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Research Papers: Forced Convection

Numerical and Experimental Investigation of Laminar Channel Flow With a Transparent Wall

[+] Author and Article Information
Jing He1

Department of Mechanical Science and Engineering, University of Illinois, 1206 West Green Street, Urbana, IL 61801jinghe2@illinois.edu

Liping Liu

Department of Mechanical Engineering, Lawrence Technological University, 21000 West Ten Mile Road, Southfield, MI 48075

Anthony M. Jacobi

Department of Mechanical Science and Engineering, University of Illinois, 1206 West Green Street, Urbana, IL 61801

Inclusion of the extended section in the computational domain caused marginal differences in the immediate vicinity of the end of the heated section yet increased the computational expense drastically; thus it was not considered in the simulation and not shown in Fig. 5.

1

Corresponding author.

J. Heat Transfer 133(6), 061701 (Mar 09, 2011) (9 pages) doi:10.1115/1.4003547 History: Received June 05, 2010; Revised January 10, 2011; Published March 09, 2011; Online March 09, 2011

A numerical and experimental investigation is undertaken for developing laminar flow in a duct with one opaque, uniformly heated wall and one transparent wall. In the numerical model, mixed convection, radiative exchange, as well as two-dimensional conduction in the substrate are considered. Experiments are conducted in a high-aspect-ratio rectangular channel using infrared thermography to validate the numerical model and visualize the temperature field on a heated surface. An extended parametric study using the validated model is also carried out to assess the impact of channel height, and thermal conductivity and thickness of the substrate. For a channel height of H=6mm and a heating power of qs=257W/m2, as Re increases from 150 to 940 the fraction of heat transfer by convection from the heated surface rises from 65% to 79%. At Re=150, as H increases from 6 mm to 25 mm, radiation from the heated surface increases from 35% to 70% of the total heating power. The influence of substrate conductivity and thickness on local flux distributions is limited to regions near the channel inlet and outlet. Over the entire parametric space considered, radiation loss from the interior duct surfaces to the inlet and outlet apertures is less than 2% of the total heat input and thus unimportant.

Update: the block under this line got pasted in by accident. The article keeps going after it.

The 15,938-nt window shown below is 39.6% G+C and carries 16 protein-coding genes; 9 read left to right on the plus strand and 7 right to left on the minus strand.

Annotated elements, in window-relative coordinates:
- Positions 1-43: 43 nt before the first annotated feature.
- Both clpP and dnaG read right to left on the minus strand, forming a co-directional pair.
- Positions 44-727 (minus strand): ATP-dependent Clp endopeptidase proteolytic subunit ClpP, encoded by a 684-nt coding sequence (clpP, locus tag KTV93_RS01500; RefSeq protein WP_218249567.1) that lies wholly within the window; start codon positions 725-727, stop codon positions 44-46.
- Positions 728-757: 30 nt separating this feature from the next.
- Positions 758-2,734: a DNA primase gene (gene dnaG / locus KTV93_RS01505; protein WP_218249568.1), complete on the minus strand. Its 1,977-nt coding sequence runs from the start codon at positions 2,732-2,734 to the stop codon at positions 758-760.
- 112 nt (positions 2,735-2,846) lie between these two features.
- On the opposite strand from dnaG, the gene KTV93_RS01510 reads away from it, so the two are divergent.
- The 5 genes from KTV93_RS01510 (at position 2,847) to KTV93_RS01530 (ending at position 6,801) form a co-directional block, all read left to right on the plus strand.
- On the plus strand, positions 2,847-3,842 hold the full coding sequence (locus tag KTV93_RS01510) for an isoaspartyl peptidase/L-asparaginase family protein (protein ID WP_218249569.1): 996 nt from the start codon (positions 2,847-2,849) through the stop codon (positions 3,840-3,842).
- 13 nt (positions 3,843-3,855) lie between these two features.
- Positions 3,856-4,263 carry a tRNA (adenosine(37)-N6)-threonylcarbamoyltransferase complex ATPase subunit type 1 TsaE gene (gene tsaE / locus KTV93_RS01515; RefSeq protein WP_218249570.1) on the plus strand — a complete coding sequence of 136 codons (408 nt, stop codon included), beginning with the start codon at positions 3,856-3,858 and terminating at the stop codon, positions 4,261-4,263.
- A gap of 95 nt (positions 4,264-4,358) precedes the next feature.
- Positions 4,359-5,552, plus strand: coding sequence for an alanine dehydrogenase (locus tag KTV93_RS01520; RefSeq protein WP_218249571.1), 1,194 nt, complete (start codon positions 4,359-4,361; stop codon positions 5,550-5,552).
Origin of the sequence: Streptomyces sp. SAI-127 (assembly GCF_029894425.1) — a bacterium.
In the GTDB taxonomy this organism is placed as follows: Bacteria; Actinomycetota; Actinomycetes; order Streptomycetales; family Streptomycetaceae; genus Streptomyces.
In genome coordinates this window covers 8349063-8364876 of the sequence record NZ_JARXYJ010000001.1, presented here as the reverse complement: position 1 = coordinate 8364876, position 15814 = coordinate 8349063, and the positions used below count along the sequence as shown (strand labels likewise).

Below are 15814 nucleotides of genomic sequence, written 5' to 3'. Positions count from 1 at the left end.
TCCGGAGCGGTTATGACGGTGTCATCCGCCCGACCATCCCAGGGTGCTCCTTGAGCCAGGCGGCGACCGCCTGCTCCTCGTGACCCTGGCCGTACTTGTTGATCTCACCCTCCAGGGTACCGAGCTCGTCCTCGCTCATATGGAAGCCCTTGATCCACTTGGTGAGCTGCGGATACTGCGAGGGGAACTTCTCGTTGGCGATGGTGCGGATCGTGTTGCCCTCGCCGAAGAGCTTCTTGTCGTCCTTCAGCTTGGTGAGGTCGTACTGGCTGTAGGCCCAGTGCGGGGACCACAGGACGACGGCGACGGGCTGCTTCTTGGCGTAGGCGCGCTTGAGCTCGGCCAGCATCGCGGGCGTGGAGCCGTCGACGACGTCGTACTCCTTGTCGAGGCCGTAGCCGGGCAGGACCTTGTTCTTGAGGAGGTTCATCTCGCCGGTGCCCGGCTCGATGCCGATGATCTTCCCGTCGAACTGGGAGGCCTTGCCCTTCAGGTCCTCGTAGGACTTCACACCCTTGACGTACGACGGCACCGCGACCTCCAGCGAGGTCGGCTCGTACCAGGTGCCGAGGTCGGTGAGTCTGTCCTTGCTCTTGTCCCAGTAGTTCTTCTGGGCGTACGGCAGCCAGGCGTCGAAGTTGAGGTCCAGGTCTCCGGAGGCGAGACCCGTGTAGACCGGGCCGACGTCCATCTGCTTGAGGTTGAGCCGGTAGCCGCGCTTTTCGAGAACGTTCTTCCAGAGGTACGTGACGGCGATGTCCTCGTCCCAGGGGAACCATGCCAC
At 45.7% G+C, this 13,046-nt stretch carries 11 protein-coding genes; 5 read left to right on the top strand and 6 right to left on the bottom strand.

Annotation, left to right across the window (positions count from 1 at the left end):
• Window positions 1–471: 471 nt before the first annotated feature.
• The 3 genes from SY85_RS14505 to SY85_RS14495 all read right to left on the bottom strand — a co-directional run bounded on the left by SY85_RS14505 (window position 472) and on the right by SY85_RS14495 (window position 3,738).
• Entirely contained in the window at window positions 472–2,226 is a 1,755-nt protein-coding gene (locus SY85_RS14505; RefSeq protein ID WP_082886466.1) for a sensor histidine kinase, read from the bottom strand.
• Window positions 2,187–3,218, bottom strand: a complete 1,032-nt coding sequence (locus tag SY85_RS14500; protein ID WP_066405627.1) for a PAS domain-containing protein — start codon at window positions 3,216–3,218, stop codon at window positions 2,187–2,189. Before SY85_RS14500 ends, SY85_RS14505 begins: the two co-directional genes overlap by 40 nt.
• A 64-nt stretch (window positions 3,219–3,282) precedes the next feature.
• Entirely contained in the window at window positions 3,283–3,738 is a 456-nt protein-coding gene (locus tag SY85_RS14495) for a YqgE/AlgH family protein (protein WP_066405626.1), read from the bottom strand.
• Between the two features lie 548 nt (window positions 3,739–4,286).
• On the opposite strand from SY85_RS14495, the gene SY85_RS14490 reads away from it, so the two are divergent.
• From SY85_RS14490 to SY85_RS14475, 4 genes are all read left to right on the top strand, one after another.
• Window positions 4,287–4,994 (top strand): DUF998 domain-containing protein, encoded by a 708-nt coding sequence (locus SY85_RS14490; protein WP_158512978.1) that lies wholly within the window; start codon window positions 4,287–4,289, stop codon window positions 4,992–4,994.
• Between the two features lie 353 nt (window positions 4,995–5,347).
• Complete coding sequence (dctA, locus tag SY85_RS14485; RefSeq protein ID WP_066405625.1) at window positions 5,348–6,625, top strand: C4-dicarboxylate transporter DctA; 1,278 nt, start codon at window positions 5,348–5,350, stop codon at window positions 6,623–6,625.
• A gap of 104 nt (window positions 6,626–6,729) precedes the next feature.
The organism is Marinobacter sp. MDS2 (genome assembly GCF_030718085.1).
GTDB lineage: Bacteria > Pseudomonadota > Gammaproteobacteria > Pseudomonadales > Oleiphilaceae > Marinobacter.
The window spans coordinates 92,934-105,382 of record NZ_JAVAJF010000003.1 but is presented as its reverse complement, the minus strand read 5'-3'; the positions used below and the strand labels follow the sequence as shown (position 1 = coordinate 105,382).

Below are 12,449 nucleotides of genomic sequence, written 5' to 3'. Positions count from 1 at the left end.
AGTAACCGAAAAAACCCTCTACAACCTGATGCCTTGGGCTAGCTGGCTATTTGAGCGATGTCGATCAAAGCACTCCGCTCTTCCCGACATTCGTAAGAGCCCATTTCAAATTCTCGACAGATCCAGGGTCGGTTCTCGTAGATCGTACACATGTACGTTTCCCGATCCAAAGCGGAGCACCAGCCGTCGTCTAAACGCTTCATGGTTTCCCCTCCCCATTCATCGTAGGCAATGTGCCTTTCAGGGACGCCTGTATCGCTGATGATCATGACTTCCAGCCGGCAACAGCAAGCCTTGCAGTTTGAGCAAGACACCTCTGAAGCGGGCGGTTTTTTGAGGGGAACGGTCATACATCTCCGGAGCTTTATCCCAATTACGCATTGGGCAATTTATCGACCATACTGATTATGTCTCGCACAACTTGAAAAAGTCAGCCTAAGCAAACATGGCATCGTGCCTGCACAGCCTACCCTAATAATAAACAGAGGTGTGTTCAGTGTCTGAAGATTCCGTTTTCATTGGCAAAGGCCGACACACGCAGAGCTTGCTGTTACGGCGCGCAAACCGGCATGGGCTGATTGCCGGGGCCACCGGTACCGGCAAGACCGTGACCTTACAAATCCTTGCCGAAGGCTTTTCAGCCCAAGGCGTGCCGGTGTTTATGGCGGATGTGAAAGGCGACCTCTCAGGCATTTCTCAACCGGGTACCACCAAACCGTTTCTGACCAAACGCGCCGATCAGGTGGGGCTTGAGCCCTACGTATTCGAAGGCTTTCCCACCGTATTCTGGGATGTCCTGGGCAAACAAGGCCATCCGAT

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Copyright © 2011 by American Society of Mechanical Engineers
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Figures

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Figure 1

Schematic of parallel-plate channel

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Figure 2

Radiative exchange in an enclosure with a transparent wall

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Figure 3

Comparison between the present model and prior work in treatment of conjugate heat transfer: (a) interface temperature distribution at various thermal conductivity ratios for a conjugate convection and conduction problem (see Fig. 3 in Ref. 9); (b) normalized convective flux distribution on both channel walls for a conjugate convection and radiation problem (see Fig. 6 in Ref. 8)

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Figure 4

Schematic of the wind tunnel: (1) inlet, (2) flow conditioning, (3) contraction, (4) test section, (5) diffuser, (6) blower, (7) exit plenum, and (8) discharge to outside of laboratory (adopted from Ref. 16, with modification)

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Figure 5

Diagram of the test section; all dimensions in millimeters

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Figure 6

(a) 2D thermal images for the steady-state temperature distribution at Re=150 (top) and Re=940 (bottom); (b) 3D temperature graph at Re=150

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Figure 7

Comparison of the span-averaged temperature distribution on the heated surface between the experimental and numerical results

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Figure 8

Streamline plot at Re=150

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Figure 9

Normalized temperature field, θ/θ0, at (a) Re=150, (b) Re=340, (c) Re=570, and (d) Re=940. The black line in the graph represents the fluid-solid interface.

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Figure 10

Components in energy dissipation: E1—ratio of heat advected away by the airflow, E2—ratio of heat radiated from the exterior surface of the transparent sheet, E3—ratio of heat transferred via natural convection, and E4—ratio of radiation loss from the interior surfaces of the channel

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Figure 11

Distributions of normalized convective, conductive, and radiative fluxes along the heated surface at varying channel height

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Figure 12

Interface temperature distribution at varying thermal conductivity ratios

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Figure 13

Distributions of normalized convective, conductive, and radiative fluxes along the heated surface at varying thermal conductivity ratios

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